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Sustainable Management of Natural Resources in Nigeria

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This report studies sustainable management of natural resources in Nigeria. This it does with the aim to determine the extent to which the exploration of natural resources is managed in our country from 1960 till date. Also, given recommendations in which the resources can be managed.

Nigeria is one of those countries in Africa that is fairly rich with natural resources. For example Crude Oil, Coal, Iron, forest, farming, Fishing and so on. It is believed that natural resources development is one of the factors that help the country in some many areas like employment opportunities, economy and so on. The concept of resource is human centered concept. In order for something to be considered as resources, it must be perceived to have value by man. There are basically two types of natural resources: Biological resources and Non-Biological resources. The biological resources are forest; fishes, wildlife and so on are called renewable because they are capable of regeneration. Non biological resources for example Gold, Tin, Coal, and Iron are non renewable resources because they are not capable of regeneration except after long geological periods. Though development is a dynamic process in which there is no end point. In the process of developing these natural resources, the issues of sustainability must be put at the back of mind.

That is, these mineral resources must be developed or processed in such a way that they would go into extinction so that the generation to come will be able to enjoy them. World Commission on Environment explains sustainable measures in the development of resources as necessary steps to take in developing the natural resources in order to meet the needs of the present without compromising the ability of the future. Sustainable development is a mode of consumption with the vision that seeks to provide for the needs of humanity while safeguarding the environment so that it will still be capable of providing for the needs of future generations of humanity. This term was originated by the Brundtland Commission whose definition of the term is the most internationally recognized. Sustainable development deals with more than environmental issues alone. Sustainable development is a process that comprises all aspects of human society that can affect human sustenance. This means that the conflict between the so-called “triple bottom line” must be resolved.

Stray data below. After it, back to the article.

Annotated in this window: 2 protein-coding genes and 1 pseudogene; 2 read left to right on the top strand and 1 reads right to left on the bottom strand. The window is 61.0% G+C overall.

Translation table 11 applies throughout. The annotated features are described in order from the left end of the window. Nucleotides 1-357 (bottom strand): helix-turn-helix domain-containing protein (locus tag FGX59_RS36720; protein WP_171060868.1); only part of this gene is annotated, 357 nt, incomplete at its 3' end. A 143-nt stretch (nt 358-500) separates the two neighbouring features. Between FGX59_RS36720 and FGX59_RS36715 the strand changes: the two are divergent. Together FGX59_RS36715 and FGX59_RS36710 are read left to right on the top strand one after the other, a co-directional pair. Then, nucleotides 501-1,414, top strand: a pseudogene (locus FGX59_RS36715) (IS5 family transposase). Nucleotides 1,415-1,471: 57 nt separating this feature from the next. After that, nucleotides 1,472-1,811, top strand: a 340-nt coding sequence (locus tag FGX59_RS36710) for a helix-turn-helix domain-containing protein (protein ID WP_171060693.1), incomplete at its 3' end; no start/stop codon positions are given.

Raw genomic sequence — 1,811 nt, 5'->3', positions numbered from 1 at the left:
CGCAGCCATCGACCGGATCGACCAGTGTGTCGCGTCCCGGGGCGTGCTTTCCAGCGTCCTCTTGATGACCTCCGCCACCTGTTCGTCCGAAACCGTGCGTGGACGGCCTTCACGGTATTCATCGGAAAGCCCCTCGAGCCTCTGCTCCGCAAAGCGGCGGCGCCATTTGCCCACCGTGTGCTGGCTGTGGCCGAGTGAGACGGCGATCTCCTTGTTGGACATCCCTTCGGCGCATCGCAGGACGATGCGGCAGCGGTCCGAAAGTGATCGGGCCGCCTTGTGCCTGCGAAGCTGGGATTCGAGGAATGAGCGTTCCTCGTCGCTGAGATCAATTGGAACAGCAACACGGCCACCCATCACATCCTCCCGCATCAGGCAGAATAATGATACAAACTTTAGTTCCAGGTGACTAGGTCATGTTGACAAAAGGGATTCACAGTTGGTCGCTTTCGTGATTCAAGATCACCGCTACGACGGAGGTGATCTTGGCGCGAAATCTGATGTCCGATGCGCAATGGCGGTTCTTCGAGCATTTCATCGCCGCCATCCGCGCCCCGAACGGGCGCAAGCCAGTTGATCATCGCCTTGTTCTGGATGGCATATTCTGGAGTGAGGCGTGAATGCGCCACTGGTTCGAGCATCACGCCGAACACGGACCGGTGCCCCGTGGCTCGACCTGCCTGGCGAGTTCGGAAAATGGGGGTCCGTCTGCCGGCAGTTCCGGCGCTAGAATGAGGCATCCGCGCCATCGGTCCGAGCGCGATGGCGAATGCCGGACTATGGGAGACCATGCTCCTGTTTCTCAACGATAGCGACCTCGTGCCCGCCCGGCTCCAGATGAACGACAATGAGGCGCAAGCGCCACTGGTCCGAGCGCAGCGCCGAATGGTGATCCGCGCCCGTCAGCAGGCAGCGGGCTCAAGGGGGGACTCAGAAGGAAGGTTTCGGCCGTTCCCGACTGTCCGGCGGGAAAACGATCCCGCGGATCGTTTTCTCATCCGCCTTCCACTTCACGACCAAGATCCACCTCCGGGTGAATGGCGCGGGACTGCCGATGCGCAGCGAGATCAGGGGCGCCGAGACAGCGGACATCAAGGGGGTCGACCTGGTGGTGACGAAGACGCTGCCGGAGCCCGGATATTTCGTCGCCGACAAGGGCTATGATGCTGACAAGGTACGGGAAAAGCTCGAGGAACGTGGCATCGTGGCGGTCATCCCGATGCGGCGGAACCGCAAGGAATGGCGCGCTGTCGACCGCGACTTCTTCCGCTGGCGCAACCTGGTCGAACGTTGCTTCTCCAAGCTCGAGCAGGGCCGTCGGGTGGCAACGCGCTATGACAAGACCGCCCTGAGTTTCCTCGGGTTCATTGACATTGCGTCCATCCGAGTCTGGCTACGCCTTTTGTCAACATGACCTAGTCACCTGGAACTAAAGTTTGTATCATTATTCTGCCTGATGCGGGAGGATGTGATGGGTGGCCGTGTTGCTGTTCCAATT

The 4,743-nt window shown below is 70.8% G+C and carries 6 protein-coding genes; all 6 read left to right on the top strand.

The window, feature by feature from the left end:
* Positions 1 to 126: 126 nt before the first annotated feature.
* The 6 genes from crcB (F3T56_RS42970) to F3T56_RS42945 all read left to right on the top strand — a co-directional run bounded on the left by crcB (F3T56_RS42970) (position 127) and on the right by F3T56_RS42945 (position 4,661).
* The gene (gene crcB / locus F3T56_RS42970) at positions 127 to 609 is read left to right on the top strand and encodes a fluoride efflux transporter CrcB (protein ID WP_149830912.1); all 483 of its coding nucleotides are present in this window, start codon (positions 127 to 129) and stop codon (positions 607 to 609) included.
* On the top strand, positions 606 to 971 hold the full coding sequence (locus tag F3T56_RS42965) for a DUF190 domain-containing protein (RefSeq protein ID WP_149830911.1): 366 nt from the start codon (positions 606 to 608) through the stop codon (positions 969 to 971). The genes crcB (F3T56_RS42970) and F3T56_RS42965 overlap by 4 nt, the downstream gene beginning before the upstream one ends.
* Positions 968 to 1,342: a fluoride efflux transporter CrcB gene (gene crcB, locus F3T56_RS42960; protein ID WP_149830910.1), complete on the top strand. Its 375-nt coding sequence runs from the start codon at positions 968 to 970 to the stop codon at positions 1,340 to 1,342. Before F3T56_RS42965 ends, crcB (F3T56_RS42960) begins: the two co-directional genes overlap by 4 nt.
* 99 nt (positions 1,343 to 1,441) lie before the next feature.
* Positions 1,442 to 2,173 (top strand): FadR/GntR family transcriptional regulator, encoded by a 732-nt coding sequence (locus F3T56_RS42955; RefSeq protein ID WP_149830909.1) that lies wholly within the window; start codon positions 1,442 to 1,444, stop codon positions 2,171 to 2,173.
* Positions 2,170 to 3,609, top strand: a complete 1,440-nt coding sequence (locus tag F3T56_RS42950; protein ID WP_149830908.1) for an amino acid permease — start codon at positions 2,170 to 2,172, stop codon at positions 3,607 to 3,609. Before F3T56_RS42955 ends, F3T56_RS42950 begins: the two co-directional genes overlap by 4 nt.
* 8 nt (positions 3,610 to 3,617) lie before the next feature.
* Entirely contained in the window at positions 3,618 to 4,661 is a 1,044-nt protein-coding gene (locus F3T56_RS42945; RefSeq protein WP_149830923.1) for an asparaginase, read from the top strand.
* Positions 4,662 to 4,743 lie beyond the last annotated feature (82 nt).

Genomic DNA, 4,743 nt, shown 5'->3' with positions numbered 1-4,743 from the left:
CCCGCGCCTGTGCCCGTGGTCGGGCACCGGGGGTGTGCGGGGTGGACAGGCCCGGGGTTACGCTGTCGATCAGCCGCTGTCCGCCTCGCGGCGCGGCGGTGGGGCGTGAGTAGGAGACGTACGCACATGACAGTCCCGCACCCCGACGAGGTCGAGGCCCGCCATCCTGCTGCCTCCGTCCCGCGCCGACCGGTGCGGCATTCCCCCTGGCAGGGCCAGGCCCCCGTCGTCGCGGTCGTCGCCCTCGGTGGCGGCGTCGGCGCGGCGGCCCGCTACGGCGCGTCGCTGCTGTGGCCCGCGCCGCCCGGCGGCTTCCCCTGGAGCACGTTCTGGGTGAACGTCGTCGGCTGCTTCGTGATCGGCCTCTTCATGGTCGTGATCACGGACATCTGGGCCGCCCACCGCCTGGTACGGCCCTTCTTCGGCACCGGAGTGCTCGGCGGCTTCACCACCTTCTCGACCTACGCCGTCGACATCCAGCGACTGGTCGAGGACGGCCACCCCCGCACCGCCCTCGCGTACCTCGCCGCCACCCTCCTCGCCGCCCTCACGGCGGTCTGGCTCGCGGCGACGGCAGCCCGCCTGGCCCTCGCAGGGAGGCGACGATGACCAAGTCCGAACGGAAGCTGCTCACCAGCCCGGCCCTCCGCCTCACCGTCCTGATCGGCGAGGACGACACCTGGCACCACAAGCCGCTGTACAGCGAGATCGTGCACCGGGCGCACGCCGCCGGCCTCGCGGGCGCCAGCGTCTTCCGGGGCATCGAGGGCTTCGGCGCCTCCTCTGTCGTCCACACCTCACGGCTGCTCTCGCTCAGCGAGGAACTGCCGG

Harmony must be achieved in the conflicting objectives of social equity, environmental quality and economic prosperity social equity. Living sustainably will go a long way towards sustainability of natural resources. Each of us can do our part and make it count. Our natural resources will not last forever at the rate that human society is using them up. Recycling, reducing waste generation, and conservation of valuable resources are our best measures so that our ecosystems will still be capable of providing for the generations to come. Sustainability stands on three main pillars Social, Economy and Environment. Social development refers to changes that are beneficial to the society. It refers to continuous process that evolves the society leading to its present as well as future growth. Economy development refers to the growth in the country interacy, life expectancy, poverty etc that is processes that leads the society to betterment. Environmental development is referred to the process of preserving and protecting the natural resources. Though there are been some sustainable measures in the past for the development of development of natural resources but more has to be done.

2.0Methodology and Discussion
For the purpose of this study the sustainable measures for the Forest and Minerals development would be discussed. Sustainable Measure in Forest Development in Nigeria

Sustainability is a term that has gained much popularity in recent time. It means that a resource is used in such a way that it continues to be available. It is a general consensus that we must learn how to sustain our environmental resources including forest so that they continue to provide benefits for the people and other living things on our planet. One fundamental premise for sustainable development is the recognition that environment and development are not exclusive of one another but are complementary and inter-dependent and in the long run man mutually reinforcing (Ahmad and Sanny 1987). This complexity explains the difficulty in operational zing the concept of sustainable Development. Yet there has been ever increasing demand on the limited forest resources and the carrying capably of the fragile forest ecosystem. Under the conditions of poverty for which Nigeria is known, the environment often exhibits the ravages of long years of mismanagement as illustrated by high rate of deforestation, overgrazing, desertification and endangering the forest species.

In advanced countries, most forests are managed but in developing countries like Nigeria, relatively few forests are formally managed. Much timber production in Nigeria still comes from natural forest. The organized forest management is the Teak (tectona grandis) plantations in the South West which have been bastardized by the military administrators of these states in the 90s. Their impact favoured deforestation. This has generated public pressure to manage forests. With this pressure and with much timber production, forests are now in demand for other goods and services in fact, the goods of forest management are broadening. The emphasis is not only on timber yield but also on broader sustainable forest management. This covers the spectrum of forest objective, from conservation to production and in-fact involves multiple objectives.